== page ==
- Biaxial extensional viscous dissipation in sheets expansion formed by impact of drops of Newtonian and non-Newtonian fluids doi link

Auteur(s): Louhichi A., Charles C.-A., Phou T., Vlassopoulos Dimitris, Ramos L., Ligoure C.

(Article) Publié: Physical Review Fluids, vol. 5 p.053602 (2020)
Texte intégral en Openaccess : arxiv

Ref HAL: hal-02884674_v1
Ref Arxiv: 2004.04825
DOI: 10.1103/PhysRevFluids.5.053602
WoS: WOS:000530638500002
Ref. & Cit.: NASA ADS
Exporter : BibTex | endNote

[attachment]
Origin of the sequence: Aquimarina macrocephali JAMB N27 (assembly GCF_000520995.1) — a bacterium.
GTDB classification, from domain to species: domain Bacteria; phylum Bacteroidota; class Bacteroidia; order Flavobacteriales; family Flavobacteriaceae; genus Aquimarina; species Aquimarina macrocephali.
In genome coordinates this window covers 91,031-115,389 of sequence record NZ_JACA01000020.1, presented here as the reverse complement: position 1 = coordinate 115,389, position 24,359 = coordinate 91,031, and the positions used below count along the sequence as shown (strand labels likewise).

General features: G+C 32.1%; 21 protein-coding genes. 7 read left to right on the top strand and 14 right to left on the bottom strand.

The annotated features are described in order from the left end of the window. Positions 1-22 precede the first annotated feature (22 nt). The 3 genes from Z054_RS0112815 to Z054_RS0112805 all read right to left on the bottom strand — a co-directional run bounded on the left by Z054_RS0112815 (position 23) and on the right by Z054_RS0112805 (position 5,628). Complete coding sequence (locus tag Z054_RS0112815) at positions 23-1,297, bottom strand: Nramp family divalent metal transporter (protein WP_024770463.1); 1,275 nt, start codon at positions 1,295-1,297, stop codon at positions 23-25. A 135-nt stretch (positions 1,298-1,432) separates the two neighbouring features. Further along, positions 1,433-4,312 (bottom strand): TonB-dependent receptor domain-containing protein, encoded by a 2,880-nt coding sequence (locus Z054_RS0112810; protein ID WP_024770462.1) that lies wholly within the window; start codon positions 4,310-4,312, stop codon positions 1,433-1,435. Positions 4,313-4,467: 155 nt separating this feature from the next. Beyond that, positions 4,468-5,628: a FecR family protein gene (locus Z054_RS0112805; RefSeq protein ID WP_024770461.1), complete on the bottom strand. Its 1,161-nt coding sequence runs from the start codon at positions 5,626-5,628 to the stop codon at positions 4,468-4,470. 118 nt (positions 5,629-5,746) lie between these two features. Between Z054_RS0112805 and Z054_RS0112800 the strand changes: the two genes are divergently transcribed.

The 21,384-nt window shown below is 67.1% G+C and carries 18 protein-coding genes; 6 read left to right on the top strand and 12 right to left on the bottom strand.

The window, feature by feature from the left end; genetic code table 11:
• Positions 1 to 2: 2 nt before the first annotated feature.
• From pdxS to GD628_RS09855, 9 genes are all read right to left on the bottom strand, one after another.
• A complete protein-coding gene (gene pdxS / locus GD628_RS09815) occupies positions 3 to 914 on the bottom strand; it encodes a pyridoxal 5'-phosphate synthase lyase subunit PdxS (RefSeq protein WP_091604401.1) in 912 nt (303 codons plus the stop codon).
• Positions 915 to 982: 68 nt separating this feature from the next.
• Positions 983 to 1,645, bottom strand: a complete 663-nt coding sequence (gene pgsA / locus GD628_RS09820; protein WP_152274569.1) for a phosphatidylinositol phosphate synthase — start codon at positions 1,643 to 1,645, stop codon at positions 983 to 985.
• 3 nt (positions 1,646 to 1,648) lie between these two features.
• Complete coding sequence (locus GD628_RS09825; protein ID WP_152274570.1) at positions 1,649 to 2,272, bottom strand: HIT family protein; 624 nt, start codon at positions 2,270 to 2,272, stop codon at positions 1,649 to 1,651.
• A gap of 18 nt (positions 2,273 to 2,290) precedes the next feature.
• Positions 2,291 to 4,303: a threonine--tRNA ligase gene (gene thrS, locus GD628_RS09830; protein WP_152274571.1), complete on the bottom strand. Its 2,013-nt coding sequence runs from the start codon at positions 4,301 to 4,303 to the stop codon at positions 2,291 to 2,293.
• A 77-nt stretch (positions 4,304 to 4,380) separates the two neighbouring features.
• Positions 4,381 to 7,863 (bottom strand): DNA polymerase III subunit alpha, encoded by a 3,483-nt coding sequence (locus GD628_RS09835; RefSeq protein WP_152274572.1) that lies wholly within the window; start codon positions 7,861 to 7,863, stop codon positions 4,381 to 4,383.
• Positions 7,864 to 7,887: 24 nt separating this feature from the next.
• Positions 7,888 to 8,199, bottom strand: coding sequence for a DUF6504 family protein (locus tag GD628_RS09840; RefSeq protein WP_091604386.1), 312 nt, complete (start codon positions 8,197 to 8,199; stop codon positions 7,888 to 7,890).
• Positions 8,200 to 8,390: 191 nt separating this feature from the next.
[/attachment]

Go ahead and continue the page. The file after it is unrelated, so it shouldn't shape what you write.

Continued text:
We investigate freely expanding liquid sheets made of either simple Newtonian fluids or solutions of high molecular water-soluble polymer chains. A sheet is produced by the impact of a drop on a quartz plate covered with a thin layer of liquid nitrogen that suppresses shear viscous dissipation thanks to an inverse Leidenfrost effect. The sheet expands radially until reaching a maximum diameter and subsequently recedes. Experiments indicate the presence of two expansion regimes: the capillary regime, where the maximum expansion is controlled by surface tension forces and does not depend on the viscosity, and the viscous regime, where the expansion is reduced with increasing viscosity. In the viscous regime, the sheet expansion for polymeric samples is strongly enhanced as compared to that of Newtonian samples with comparable zero-shear viscosity. We show that data for Newtonian and non-Newtonian fluids collapse on a unique master curve where the maximum expansion factor is plotted against the relevant effective \textit{biaxial extensional} Ohnesorge number that depends on fluid density, surface tension and the biaxial extensional viscosity. For Newtonian fluids, this biaxial extensional viscosity is six times the shear viscosity. By contrast, for the non-Newtonian fluids, a characteristic \textit{Weissenberg number}-dependent biaxial extensional viscosity is identified, which is in quantitative agreement with experimental and theoretical results reported in the literature for biaxial extensional flows of polymeric liquids.